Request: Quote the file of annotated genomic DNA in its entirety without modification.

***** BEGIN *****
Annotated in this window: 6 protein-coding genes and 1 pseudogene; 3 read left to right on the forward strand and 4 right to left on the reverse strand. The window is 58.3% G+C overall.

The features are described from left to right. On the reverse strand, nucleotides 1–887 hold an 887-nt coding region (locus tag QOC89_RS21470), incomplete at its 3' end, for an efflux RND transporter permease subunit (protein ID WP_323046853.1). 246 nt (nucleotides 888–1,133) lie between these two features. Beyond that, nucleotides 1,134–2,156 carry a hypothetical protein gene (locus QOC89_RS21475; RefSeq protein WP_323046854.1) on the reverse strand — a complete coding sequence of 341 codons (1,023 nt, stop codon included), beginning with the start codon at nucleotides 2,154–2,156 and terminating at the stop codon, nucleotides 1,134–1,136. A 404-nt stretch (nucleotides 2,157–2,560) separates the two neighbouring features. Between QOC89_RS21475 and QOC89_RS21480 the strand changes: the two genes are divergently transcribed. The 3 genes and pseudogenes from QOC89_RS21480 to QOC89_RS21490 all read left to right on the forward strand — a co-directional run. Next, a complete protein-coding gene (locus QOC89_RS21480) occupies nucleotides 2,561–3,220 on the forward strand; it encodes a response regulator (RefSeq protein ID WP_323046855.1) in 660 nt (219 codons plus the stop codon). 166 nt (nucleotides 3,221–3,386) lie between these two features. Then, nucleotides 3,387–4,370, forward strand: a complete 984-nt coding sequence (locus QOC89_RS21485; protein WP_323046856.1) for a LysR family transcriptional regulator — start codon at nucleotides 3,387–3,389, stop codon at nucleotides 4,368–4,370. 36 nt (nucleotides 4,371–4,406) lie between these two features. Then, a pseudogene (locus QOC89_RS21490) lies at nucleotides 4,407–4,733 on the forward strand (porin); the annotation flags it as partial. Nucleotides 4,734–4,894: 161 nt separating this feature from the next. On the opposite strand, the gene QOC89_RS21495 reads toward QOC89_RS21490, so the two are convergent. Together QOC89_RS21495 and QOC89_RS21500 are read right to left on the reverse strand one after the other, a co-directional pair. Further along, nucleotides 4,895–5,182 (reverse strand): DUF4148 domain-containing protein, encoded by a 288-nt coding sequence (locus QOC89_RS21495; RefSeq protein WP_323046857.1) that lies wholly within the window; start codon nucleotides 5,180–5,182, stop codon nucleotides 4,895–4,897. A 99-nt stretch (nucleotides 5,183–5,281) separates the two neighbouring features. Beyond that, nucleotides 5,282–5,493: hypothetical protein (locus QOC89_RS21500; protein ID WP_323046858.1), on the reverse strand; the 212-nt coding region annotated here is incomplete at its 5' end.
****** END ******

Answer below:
Annotated in this window: 6 protein-coding genes and 1 pseudogene; 3 read left to right on the forward strand and 4 right to left on the reverse strand. The window is 58.3% G+C overall.

The features are described from left to right. On the reverse strand, nucleotides 1–887 hold an 887-nt coding region (locus tag QOC89_RS21470), incomplete at its 3' end, for an efflux RND transporter permease subunit (protein ID WP_323046853.1). 246 nt (nucleotides 888–1,133) lie between these two features. Beyond that, nucleotides 1,134–2,156 carry a hypothetical protein gene (locus QOC89_RS21475; RefSeq protein WP_323046854.1) on the reverse strand — a complete coding sequence of 341 codons (1,023 nt, stop codon included), beginning with the start codon at nucleotides 2,154–2,156 and terminating at the stop codon, nucleotides 1,134–1,136. A 404-nt stretch (nucleotides 2,157–2,560) separates the two neighbouring features. Between QOC89_RS21475 and QOC89_RS21480 the strand changes: the two genes are divergently transcribed. The 3 genes and pseudogenes from QOC89_RS21480 to QOC89_RS21490 all read left to right on the forward strand — a co-directional run. Next, a complete protein-coding gene (locus QOC89_RS21480) occupies nucleotides 2,561–3,220 on the forward strand; it encodes a response regulator (RefSeq protein ID WP_323046855.1) in 660 nt (219 codons plus the stop codon). 166 nt (nucleotides 3,221–3,386) lie between these two features. Then, nucleotides 3,387–4,370, forward strand: a complete 984-nt coding sequence (locus QOC89_RS21485; protein WP_323046856.1) for a LysR family transcriptional regulator — start codon at nucleotides 3,387–3,389, stop codon at nucleotides 4,368–4,370. 36 nt (nucleotides 4,371–4,406) lie between these two features. Then, a pseudogene (locus QOC89_RS21490) lies at nucleotides 4,407–4,733 on the forward strand (porin); the annotation flags it as partial. Nucleotides 4,734–4,894: 161 nt separating this feature from the next. On the opposite strand, the gene QOC89_RS21495 reads toward QOC89_RS21490, so the two are convergent. Together QOC89_RS21495 and QOC89_RS21500 are read right to left on the reverse strand one after the other, a co-directional pair. Further along, nucleotides 4,895–5,182 (reverse strand): DUF4148 domain-containing protein, encoded by a 288-nt coding sequence (locus QOC89_RS21495; RefSeq protein WP_323046857.1) that lies wholly within the window; start codon nucleotides 5,180–5,182, stop codon nucleotides 4,895–4,897. A 99-nt stretch (nucleotides 5,183–5,281) separates the two neighbouring features. Beyond that, nucleotides 5,282–5,493: hypothetical protein (locus QOC89_RS21500; protein ID WP_323046858.1), on the reverse strand; the 212-nt coding region annotated here is incomplete at its 5' end.